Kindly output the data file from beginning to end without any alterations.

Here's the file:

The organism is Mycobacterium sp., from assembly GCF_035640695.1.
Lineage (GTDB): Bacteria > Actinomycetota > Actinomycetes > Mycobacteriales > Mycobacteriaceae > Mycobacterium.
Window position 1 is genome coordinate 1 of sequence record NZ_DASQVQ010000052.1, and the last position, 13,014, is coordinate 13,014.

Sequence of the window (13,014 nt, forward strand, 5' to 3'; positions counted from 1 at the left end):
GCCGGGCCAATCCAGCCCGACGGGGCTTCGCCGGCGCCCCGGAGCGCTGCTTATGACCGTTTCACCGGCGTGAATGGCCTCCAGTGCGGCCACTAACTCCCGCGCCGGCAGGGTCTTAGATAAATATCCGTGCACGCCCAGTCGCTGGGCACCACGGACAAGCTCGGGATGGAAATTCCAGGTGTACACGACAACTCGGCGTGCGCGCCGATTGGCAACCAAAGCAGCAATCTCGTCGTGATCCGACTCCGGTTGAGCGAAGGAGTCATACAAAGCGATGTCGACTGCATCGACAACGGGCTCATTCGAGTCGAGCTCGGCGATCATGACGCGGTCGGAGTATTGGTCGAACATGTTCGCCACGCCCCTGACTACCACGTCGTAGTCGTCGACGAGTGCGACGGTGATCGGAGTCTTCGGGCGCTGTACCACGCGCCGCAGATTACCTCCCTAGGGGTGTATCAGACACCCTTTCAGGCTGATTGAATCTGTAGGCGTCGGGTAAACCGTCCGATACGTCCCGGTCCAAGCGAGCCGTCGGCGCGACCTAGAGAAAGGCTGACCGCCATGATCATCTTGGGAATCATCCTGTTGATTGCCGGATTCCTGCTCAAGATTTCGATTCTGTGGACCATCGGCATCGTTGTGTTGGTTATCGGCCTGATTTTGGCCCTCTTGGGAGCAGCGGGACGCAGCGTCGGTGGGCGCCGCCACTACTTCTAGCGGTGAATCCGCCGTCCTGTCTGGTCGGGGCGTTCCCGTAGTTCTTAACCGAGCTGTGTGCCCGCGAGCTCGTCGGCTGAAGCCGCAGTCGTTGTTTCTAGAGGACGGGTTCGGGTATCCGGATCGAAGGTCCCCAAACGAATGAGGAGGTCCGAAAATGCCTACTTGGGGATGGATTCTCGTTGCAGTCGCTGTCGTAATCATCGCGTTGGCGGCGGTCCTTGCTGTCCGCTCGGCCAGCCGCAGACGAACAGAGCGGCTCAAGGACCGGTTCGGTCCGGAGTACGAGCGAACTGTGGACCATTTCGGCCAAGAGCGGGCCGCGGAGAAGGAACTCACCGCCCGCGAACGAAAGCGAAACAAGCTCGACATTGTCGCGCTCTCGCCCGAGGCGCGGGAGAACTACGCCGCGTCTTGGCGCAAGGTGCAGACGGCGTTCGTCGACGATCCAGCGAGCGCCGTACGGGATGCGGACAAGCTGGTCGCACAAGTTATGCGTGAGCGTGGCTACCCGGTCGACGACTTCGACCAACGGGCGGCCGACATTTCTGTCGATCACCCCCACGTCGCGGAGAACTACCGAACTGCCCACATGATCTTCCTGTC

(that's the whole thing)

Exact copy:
The organism is Mycobacterium sp., from assembly GCF_035640695.1.
Lineage (GTDB): Bacteria > Actinomycetota > Actinomycetes > Mycobacteriales > Mycobacteriaceae > Mycobacterium.
Window position 1 is genome coordinate 1 of sequence record NZ_DASQVQ010000052.1, and the last position, 13,014, is coordinate 13,014.

Sequence of the window (13,014 nt, forward strand, 5' to 3'; positions counted from 1 at the left end):
GCCGGGCCAATCCAGCCCGACGGGGCTTCGCCGGCGCCCCGGAGCGCTGCTTATGACCGTTTCACCGGCGTGAATGGCCTCCAGTGCGGCCACTAACTCCCGCGCCGGCAGGGTCTTAGATAAATATCCGTGCACGCCCAGTCGCTGGGCACCACGGACAAGCTCGGGATGGAAATTCCAGGTGTACACGACAACTCGGCGTGCGCGCCGATTGGCAACCAAAGCAGCAATCTCGTCGTGATCCGACTCCGGTTGAGCGAAGGAGTCATACAAAGCGATGTCGACTGCATCGACAACGGGCTCATTCGAGTCGAGCTCGGCGATCATGACGCGGTCGGAGTATTGGTCGAACATGTTCGCCACGCCCCTGACTACCACGTCGTAGTCGTCGACGAGTGCGACGGTGATCGGAGTCTTCGGGCGCTGTACCACGCGCCGCAGATTACCTCCCTAGGGGTGTATCAGACACCCTTTCAGGCTGATTGAATCTGTAGGCGTCGGGTAAACCGTCCGATACGTCCCGGTCCAAGCGAGCCGTCGGCGCGACCTAGAGAAAGGCTGACCGCCATGATCATCTTGGGAATCATCCTGTTGATTGCCGGATTCCTGCTCAAGATTTCGATTCTGTGGACCATCGGCATCGTTGTGTTGGTTATCGGCCTGATTTTGGCCCTCTTGGGAGCAGCGGGACGCAGCGTCGGTGGGCGCCGCCACTACTTCTAGCGGTGAATCCGCCGTCCTGTCTGGTCGGGGCGTTCCCGTAGTTCTTAACCGAGCTGTGTGCCCGCGAGCTCGTCGGCTGAAGCCGCAGTCGTTGTTTCTAGAGGACGGGTTCGGGTATCCGGATCGAAGGTCCCCAAACGAATGAGGAGGTCCGAAAATGCCTACTTGGGGATGGATTCTCGTTGCAGTCGCTGTCGTAATCATCGCGTTGGCGGCGGTCCTTGCTGTCCGCTCGGCCAGCCGCAGACGAACAGAGCGGCTCAAGGACCGGTTCGGTCCGGAGTACGAGCGAACTGTGGACCATTTCGGCCAAGAGCGGGCCGCGGAGAAGGAACTCACCGCCCGCGAACGAAAGCGAAACAAGCTCGACATTGTCGCGCTCTCGCCCGAGGCGCGGGAGAACTACGCCGCGTCTTGGCGCAAGGTGCAGACGGCGTTCGTCGACGATCCAGCGAGCGCCGTACGGGATGCGGACAAGCTGGTCGCACAAGTTATGCGTGAGCGTGGCTACCCGGTCGACGACTTCGACCAACGGGCGGCCGACATTTCTGTCGATCACCCCCACGTCGCGGAGAACTACCGAACTGCCCACATGATCTTCCTGTC